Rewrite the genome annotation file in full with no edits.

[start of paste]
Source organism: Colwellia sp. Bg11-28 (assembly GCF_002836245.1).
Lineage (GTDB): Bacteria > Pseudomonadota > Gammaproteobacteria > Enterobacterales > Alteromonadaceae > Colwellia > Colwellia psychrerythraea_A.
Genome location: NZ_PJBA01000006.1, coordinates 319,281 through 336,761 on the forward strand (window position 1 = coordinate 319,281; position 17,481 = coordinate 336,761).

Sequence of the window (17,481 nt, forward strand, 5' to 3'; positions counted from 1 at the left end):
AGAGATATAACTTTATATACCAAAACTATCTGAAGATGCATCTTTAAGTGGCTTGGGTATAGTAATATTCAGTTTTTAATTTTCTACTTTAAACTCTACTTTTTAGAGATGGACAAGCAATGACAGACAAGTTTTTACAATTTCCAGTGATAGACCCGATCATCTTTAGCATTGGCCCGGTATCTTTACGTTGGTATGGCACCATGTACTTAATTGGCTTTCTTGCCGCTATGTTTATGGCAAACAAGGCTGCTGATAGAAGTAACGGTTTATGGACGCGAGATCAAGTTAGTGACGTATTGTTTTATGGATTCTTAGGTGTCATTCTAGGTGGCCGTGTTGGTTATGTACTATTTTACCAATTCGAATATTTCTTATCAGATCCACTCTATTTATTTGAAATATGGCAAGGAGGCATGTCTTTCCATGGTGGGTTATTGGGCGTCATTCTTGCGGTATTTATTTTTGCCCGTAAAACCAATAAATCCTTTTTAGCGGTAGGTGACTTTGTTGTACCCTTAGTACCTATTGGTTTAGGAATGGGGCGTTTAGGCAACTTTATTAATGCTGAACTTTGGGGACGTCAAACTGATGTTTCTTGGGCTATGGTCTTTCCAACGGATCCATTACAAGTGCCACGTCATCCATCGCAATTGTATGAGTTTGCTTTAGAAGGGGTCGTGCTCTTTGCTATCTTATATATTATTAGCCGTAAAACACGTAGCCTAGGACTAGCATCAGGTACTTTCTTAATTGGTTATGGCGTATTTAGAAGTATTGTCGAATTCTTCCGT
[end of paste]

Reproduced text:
Source organism: Colwellia sp. Bg11-28 (assembly GCF_002836245.1).
Lineage (GTDB): Bacteria > Pseudomonadota > Gammaproteobacteria > Enterobacterales > Alteromonadaceae > Colwellia > Colwellia psychrerythraea_A.
Genome location: NZ_PJBA01000006.1, coordinates 319,281 through 336,761 on the forward strand (window position 1 = coordinate 319,281; position 17,481 = coordinate 336,761).

Sequence of the window (17,481 nt, forward strand, 5' to 3'; positions counted from 1 at the left end):
AGAGATATAACTTTATATACCAAAACTATCTGAAGATGCATCTTTAAGTGGCTTGGGTATAGTAATATTCAGTTTTTAATTTTCTACTTTAAACTCTACTTTTTAGAGATGGACAAGCAATGACAGACAAGTTTTTACAATTTCCAGTGATAGACCCGATCATCTTTAGCATTGGCCCGGTATCTTTACGTTGGTATGGCACCATGTACTTAATTGGCTTTCTTGCCGCTATGTTTATGGCAAACAAGGCTGCTGATAGAAGTAACGGTTTATGGACGCGAGATCAAGTTAGTGACGTATTGTTTTATGGATTCTTAGGTGTCATTCTAGGTGGCCGTGTTGGTTATGTACTATTTTACCAATTCGAATATTTCTTATCAGATCCACTCTATTTATTTGAAATATGGCAAGGAGGCATGTCTTTCCATGGTGGGTTATTGGGCGTCATTCTTGCGGTATTTATTTTTGCCCGTAAAACCAATAAATCCTTTTTAGCGGTAGGTGACTTTGTTGTACCCTTAGTACCTATTGGTTTAGGAATGGGGCGTTTAGGCAACTTTATTAATGCTGAACTTTGGGGACGTCAAACTGATGTTTCTTGGGCTATGGTCTTTCCAACGGATCCATTACAAGTGCCACGTCATCCATCGCAATTGTATGAGTTTGCTTTAGAAGGGGTCGTGCTCTTTGCTATCTTATATATTATTAGCCGTAAAACACGTAGCCTAGGACTAGCATCAGGTACTTTCTTAATTGGTTATGGCGTATTTAGAAGTATTGTCGAATTCTTCCGT